By on November 20, 2014

09 - 1988 Pontiac LeMans Down On the Junkyard - Picture courtesy of Murilee MartinBack when I saw this red ’88 LeMans at a California wrecking yard last year, I figured that would be the last Pontiac-badged Daewoo LeMans I’d ever see in a self-service wrecking yard. After all, these things sold poorly, were built like crap, and mostly lasted about five years before being stuffed into the nearest car shredder. But no, here’s another example that I saw in Denver a couple of weeks ago. (Read More…)

By on November 11, 2014

05 - 1990 Geo Metro LSi Convertible Down On the Junkyard - Picture By Murilee MartinGM and Ford sold quite a few of their badge-engineered micro-import gas-sippers (the Kia Pride aka Ford Festiva/Aspire and Suzuki Cultus aka Chevy Sprint/Geo Metro) in the 1980s and 1990s, and that means that I see a lot of these cars in the junkyard these days. It takes a special Metro to warrant inclusion here— so far we’ve seen this ’90 Metro El Camino, this ’92 LSi convertible, this electric-powered ’95 Metro, and this ’91 Suzuki Swift so far, plus this bonus Honda CBR1000-powered LeMons race-winning Metro— and I think a happy yellow LSi convertible is more interesting than your ordinary Geozuki. (Read More…)

By on October 16, 2014

19 - 1979 Plymouth Champ Down On the Junkyard - Picture courtesy of Murilee MartinThe tales of the many flavors of rebadged Chrysler Europe and Mitsubishi products sold as Plymouths and Dodges remain perennially fascinating for me, what with all the Chryslerized Simcas and Hillmans and so forth, and one example of this breed that appears to have disappeared from the face of the earth is the Plymouth Champ. The Champ was a fourth-generation Mitsubishi Mirage, a gas-sipping front-driver that received Colt nameplates for the Dodge side of the showroom floor, and I found one a few days ago at a Denver-area self-service yard. (Read More…)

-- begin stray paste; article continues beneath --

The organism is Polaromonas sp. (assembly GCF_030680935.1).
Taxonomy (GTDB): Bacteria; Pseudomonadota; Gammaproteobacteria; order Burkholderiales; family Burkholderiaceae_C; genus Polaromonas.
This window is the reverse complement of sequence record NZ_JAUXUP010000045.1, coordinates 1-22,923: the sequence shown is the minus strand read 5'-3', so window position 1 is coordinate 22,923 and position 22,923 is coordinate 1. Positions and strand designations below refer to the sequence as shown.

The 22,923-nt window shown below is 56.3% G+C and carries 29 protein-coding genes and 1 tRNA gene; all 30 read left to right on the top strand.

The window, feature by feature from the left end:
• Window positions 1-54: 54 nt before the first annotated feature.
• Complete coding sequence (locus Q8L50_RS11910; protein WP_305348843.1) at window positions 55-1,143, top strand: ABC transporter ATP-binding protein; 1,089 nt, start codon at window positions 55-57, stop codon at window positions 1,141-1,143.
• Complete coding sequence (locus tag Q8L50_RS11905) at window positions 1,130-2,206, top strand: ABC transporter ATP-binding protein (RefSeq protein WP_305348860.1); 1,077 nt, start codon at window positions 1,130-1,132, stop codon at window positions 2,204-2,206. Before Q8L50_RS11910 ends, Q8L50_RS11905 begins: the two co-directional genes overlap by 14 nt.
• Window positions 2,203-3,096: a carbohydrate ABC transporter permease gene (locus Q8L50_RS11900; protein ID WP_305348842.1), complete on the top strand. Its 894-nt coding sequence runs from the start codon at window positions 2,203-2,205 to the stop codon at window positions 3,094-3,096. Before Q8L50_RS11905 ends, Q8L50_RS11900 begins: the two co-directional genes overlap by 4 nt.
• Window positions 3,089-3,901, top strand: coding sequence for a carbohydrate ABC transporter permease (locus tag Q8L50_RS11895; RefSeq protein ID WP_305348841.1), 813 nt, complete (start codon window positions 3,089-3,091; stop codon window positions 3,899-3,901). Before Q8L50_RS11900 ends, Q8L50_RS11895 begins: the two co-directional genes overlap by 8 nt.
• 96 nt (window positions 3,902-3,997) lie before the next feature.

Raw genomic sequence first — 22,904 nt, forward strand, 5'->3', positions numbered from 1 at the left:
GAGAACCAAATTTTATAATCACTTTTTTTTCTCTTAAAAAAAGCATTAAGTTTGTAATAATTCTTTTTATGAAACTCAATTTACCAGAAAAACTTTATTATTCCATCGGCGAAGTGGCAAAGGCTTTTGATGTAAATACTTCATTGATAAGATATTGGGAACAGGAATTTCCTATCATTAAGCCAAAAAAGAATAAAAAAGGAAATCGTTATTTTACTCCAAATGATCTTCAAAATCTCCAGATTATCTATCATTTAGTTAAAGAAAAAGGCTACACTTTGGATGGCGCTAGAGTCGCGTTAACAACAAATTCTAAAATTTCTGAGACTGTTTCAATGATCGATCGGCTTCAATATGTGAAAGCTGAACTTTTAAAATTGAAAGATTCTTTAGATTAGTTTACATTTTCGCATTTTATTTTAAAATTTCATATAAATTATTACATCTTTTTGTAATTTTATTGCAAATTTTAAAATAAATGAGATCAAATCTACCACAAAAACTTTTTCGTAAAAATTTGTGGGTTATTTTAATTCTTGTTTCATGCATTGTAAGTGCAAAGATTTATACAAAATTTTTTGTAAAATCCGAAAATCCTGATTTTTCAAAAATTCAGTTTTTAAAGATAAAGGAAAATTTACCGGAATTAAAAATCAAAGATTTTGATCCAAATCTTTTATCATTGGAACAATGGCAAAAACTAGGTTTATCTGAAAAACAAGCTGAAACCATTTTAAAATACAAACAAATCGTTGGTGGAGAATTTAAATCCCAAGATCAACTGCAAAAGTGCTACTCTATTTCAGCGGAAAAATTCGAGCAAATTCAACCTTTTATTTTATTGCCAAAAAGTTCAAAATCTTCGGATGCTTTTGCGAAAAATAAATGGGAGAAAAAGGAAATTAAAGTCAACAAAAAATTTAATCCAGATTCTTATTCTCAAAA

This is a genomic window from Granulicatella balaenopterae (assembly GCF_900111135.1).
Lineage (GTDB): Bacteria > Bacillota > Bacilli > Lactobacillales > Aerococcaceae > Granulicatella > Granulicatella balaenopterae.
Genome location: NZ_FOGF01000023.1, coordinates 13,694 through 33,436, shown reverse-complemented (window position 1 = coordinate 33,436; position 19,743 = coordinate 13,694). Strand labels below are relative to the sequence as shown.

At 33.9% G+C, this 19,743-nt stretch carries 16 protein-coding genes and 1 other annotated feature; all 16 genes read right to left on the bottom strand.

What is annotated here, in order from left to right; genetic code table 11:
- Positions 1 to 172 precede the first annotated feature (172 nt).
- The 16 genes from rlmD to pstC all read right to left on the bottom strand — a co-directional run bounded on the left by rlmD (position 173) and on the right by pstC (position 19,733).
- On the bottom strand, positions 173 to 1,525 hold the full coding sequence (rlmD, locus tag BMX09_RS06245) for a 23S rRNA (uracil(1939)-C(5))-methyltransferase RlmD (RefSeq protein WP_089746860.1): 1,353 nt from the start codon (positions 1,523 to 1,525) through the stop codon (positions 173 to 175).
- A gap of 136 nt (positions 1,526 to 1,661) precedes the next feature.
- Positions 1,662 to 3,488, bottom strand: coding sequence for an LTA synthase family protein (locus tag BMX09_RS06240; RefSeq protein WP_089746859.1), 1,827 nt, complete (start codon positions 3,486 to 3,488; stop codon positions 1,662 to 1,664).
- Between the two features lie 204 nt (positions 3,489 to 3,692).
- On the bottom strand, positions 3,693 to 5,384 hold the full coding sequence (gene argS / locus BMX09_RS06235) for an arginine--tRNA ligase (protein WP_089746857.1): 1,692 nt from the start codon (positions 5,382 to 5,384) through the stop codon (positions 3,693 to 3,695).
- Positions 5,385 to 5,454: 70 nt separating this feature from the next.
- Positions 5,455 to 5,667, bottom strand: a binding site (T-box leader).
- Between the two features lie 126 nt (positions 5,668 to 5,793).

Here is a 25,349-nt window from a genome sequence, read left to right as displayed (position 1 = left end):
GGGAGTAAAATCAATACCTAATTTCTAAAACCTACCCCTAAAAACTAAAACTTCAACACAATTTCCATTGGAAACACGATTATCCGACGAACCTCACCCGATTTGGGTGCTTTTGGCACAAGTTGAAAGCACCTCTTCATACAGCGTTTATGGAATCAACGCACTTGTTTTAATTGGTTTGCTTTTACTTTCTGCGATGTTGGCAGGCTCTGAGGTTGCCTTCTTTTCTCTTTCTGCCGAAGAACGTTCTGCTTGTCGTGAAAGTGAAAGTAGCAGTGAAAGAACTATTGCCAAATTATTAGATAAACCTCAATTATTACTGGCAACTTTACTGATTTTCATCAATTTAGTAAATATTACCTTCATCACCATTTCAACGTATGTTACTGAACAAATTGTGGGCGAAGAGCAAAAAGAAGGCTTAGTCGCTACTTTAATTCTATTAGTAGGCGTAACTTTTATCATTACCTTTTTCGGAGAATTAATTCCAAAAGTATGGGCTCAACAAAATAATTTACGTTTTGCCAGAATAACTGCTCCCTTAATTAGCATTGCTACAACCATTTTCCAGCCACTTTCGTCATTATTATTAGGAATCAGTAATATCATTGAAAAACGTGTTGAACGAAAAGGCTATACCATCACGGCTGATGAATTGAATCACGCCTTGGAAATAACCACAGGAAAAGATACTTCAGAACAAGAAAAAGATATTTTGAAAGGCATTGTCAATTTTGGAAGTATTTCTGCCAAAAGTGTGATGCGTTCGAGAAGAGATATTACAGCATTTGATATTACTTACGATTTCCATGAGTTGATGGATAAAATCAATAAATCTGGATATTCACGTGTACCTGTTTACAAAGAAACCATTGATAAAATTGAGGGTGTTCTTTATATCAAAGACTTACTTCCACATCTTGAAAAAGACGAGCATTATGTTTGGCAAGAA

By on October 8, 2014

07 - 1985 Mazda GLC Down On the Junkyard - Picture courtesy of Murilee MartinWhen the Mazda Familia first came to North America, it had rear-wheel-drive, its chassis was very similar to that of an RX-7, and it was called the GLC, for “great little car.” By 1981, the GLC had switched to front-wheel-drive, and later in the decade it became known as the 323. In this series, we’ve seen this ’80 hatch, this ultra-rare ’81 sedan, this ’83 sedan, this ’84 hatchback, and now today’s interestingly decorated ’84. We’ve also seen what’s probably the most original GLC in the country, courtesy of Mazda HQ in California. (Read More…)

By on August 20, 2014

08 - 1989 Mitsubishi Lancer Down On the Junkyard - Picture courtesy of Murilee MartinAt the same time Chrysler was selling heavily evolved— if that’s the word— Simcas, you could walk into the same showrooms that sold Turismos and Omnis and buy yourself a badge-engineered Mitsubishi Lancer. By the late 1980s, Mitsubishi itself was selling these cars (badged as Mirages), which meant that car shoppers could choose between three more or less identical versions of the same car, all priced within it-doesn’t-matter distance of one another: Dodge Colt, Plymouth Colt, and Mitsubishi Mirage. The owner of this Plymouth Colt, however, decided that he or she wanted to go all JDM and convert this car into a Lancer (on a shoestring budget). (Read More…)

By on August 8, 2014